Plain like Barack

As befits a Quaker wit­ness, when I felt the nudge to plain­ness ten years ago, I didn’t quite know where it would take me. I trusted the spir­i­tual nudges enough to assume there were lessons to learn. I had wit­nessed a God-centering in oth­ers who shared my spir­i­tual con­di­tions and I knew from read­ing that plain­ness was a typ­i­cal first step of “infant min­is­ters.” But all I had been given was the invi­ta­tion to walk a par­tic­u­lar path.

After the ini­tial excite­ments, I set­tled into a rou­tine and dis­cov­ered I had lost the “what to wear?!” angst of get­ting dressed in the morn­ings. Gone too was the “who am I?” drama that accom­pa­nied cat­a­log brows­ing. As clothes wore out and were retired, I reduced my closet down to a small set of choices, all vari­a­tions on one another. Now when I get dressed I don’t worry about who I will see that day, who I should impress, whether one pair of shoes goes with a cer­tain sweater, etc.

Appar­ently, I share this prac­tice with the forty-fourth pres­i­dent. In “Obama’s Way,” a wide-ranging pro­file in Van­ity Fair, Michael Lewis shares the President’s atti­tude about clothes:

[He] was will­ing to talk about the mun­dane details of pres­i­den­tial exis­tence… You also need to remove from your life the day-to-day prob­lems that absorb most peo­ple for mean­ing­ful parts of their day. “You’ll see I wear only gray or blue suits,” he said. “I’m try­ing to pare down deci­sions. I don’t want to make deci­sions about what I’m eat­ing or wear­ing. Because I have too many other deci­sions to make.” He men­tioned research that shows the sim­ple act of mak­ing deci­sions degrades one’s abil­ity to make fur­ther deci­sions. It’s why shop­ping is so exhaust­ing. “You need to focus your decision-making energy. You need to rou­tinize your­self. You can’t be going through the day dis­tracted by trivia.”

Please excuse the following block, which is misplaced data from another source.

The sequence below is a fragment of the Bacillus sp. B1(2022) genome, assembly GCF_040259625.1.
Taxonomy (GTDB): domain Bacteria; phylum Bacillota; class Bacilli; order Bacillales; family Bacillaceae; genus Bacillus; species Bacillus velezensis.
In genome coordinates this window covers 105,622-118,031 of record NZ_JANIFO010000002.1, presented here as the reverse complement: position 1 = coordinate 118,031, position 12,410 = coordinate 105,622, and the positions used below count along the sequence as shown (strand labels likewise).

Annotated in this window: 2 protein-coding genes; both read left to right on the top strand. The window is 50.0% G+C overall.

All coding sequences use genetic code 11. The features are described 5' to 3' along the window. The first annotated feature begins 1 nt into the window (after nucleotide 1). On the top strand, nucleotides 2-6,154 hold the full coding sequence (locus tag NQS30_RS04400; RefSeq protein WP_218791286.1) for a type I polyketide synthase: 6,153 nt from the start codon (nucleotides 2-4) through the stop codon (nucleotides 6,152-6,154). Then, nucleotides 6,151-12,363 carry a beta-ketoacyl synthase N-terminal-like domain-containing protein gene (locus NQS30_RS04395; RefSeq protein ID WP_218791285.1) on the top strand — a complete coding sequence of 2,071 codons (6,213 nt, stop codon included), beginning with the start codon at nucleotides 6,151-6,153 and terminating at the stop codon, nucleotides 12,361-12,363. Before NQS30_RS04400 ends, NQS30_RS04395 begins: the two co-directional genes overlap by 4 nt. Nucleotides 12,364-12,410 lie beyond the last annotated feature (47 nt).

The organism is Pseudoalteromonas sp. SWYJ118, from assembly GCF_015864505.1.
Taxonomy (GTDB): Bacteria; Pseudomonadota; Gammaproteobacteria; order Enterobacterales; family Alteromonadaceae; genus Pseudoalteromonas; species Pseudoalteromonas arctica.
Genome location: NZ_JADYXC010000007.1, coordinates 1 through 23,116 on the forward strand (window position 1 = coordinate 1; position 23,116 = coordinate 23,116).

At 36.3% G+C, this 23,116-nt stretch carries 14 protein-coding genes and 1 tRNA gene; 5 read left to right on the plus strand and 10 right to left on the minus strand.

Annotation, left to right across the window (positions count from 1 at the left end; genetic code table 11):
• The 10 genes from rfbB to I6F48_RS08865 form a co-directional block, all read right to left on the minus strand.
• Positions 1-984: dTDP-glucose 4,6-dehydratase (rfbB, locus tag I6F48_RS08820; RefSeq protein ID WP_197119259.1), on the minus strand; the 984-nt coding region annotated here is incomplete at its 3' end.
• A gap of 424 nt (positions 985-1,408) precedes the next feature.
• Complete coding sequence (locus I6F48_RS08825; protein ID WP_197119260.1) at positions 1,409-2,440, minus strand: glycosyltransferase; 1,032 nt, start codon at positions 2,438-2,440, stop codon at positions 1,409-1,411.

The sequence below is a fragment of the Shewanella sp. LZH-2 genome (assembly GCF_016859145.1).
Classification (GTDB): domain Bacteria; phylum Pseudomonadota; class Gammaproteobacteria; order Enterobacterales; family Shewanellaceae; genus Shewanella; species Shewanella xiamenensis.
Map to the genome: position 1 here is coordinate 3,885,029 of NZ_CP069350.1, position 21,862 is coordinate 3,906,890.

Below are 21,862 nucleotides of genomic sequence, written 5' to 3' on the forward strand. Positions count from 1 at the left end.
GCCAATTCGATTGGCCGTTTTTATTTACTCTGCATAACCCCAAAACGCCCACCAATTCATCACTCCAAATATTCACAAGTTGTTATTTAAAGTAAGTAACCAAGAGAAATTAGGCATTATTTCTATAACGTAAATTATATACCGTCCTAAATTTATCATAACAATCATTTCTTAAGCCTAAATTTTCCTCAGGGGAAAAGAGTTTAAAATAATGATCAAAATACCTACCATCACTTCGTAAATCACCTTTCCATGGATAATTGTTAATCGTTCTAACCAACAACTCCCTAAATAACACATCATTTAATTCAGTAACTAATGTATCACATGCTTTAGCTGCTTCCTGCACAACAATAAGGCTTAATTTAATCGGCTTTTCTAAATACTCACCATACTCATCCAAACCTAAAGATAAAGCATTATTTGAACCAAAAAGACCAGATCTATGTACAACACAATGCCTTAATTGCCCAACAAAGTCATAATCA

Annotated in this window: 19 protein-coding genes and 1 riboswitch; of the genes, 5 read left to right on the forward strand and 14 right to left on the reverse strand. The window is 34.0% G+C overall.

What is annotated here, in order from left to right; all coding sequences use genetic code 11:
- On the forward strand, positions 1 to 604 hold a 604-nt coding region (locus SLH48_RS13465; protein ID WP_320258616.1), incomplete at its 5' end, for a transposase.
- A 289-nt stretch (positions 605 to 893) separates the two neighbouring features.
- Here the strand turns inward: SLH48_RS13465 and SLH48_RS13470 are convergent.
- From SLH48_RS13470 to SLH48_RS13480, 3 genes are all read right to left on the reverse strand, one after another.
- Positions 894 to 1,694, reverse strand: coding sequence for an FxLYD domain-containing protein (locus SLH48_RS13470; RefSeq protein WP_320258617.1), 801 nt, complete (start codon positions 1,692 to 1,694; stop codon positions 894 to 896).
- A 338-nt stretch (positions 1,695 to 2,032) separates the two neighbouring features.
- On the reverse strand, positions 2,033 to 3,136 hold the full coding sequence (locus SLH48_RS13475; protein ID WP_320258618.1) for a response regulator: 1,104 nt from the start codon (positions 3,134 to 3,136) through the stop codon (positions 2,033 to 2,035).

A few dis­tract­ing caveats: we can assume Obama’s grey and blue suits are bespoke and cost upwards of a thou­sand dol­lars apiece. He prob­a­bly has a closet full of them. He has staff that cleans them, stores them, and lays them out for him in the morn­ing. You won’t find Barack wan­der­ing the aisles of the Capi­tol Hill Macy’s or the Lan­g­ley Hill Men’s Ware­house. Michelle’s never run­ning things to the dry clean­ers, and Sasha and Malia aren’t pair­ing socks from the laun­dry bin after com­ing home from school. A Pres­i­dent Romney’s closet would also fea­ture gray and blue (though his under­wear drawer would be more uncon­ven­tional). When pro­to­col calls for the commander-in-chief to devi­ate from suits–to don a tux perhaps–one appears. Pres­i­den­tial plain­ness is far from simple.

The Quaker move­ment started as an invi­ta­tion to com­mon sense. Every­one could join. Early Friends were min­i­mal­ists on fire, fear­less in aban­don­ing any­thing that got in the way of spir­i­tual truth. In a few short years they method­i­cally worked their way to the same con­clu­sions as a twenty-first cen­tury U.S. pres­i­dent: human decision-making resources are finite; our atten­tion is at a pre­mium. If we have a job to do (run a coun­try, wit­ness God’s King­dom), then we should clear our­selves of unnec­es­sary dis­trac­tions to focus on the essen­tials. Those core expe­ri­en­tial truths have last­ing value. As Jef­fer­son might say, they are self-evident, even if they still seem rad­i­cally pecu­liar to the wider world.

Unfor­tu­nately the kind of plain­ness that Barack and I are talk­ing about is a kind of mind-hack, its power largely strate­gic. I’d love to see a pres­i­dent take up the chal­lenge of some hard­core Quaker val­ues. How about the tes­ti­mony against war? Eliza Gur­ney got pretty far in cor­re­spon­dence with Obama’s hero, hon­est Abe, but even he punted respon­si­bil­ity to divine will. The wit­ness continues.

  • http://www.eileenflanagan.com/ Eileen Flana­gan

    I have repeated the story about the suits sev­eral times since hear­ing the article’s author on Fresh Air. It reminds me of a very well-written and inter­est­ing book called The Art of Choos­ing, which also sug­gested that our minds need to pair down choices. After buy­ing a new house that needed a lot of work sev­eral months ago, I find I am just worn out from choos­ing which home improve­ment project to do first, when and who to hire, what kind of win­dows to get, what color to paint the trim, etc. I’m want­ing to go on a choice fast or at least a choice diet so that my mind can cen­ter on things that are really impor­tant. Thanks for the encouragement!

    • http://www.martinkelley.com/ Mar­tin Kelley

      I didn’t know Lewis was on Fresh Air, I should look that up, thanks. I’m actu­ally still work­ing through the Van­ity Fair article.